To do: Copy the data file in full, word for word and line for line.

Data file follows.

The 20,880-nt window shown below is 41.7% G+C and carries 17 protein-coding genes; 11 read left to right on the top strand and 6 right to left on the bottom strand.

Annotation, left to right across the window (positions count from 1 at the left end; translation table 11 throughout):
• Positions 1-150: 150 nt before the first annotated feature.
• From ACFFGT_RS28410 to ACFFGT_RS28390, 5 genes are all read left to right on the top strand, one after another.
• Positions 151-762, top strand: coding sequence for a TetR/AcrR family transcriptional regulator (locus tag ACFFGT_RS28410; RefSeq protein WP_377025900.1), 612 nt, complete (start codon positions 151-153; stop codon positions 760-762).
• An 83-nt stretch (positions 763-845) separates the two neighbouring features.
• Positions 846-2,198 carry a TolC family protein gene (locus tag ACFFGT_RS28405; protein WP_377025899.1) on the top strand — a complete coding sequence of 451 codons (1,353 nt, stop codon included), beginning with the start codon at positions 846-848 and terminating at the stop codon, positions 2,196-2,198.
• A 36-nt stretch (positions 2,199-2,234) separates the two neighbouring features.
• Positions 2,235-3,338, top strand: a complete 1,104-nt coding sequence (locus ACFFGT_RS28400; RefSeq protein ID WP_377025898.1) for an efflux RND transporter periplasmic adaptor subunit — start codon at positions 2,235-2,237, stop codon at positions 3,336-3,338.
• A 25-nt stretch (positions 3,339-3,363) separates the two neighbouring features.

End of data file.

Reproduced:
The 20,880-nt window shown below is 41.7% G+C and carries 17 protein-coding genes; 11 read left to right on the top strand and 6 right to left on the bottom strand.

Annotation, left to right across the window (positions count from 1 at the left end; translation table 11 throughout):
• Positions 1-150: 150 nt before the first annotated feature.
• From ACFFGT_RS28410 to ACFFGT_RS28390, 5 genes are all read left to right on the top strand, one after another.
• Positions 151-762, top strand: coding sequence for a TetR/AcrR family transcriptional regulator (locus tag ACFFGT_RS28410; RefSeq protein WP_377025900.1), 612 nt, complete (start codon positions 151-153; stop codon positions 760-762).
• An 83-nt stretch (positions 763-845) separates the two neighbouring features.
• Positions 846-2,198 carry a TolC family protein gene (locus tag ACFFGT_RS28405; protein WP_377025899.1) on the top strand — a complete coding sequence of 451 codons (1,353 nt, stop codon included), beginning with the start codon at positions 846-848 and terminating at the stop codon, positions 2,196-2,198.
• A 36-nt stretch (positions 2,199-2,234) separates the two neighbouring features.
• Positions 2,235-3,338, top strand: a complete 1,104-nt coding sequence (locus ACFFGT_RS28400; RefSeq protein ID WP_377025898.1) for an efflux RND transporter periplasmic adaptor subunit — start codon at positions 2,235-2,237, stop codon at positions 3,336-3,338.
• A 25-nt stretch (positions 3,339-3,363) separates the two neighbouring features.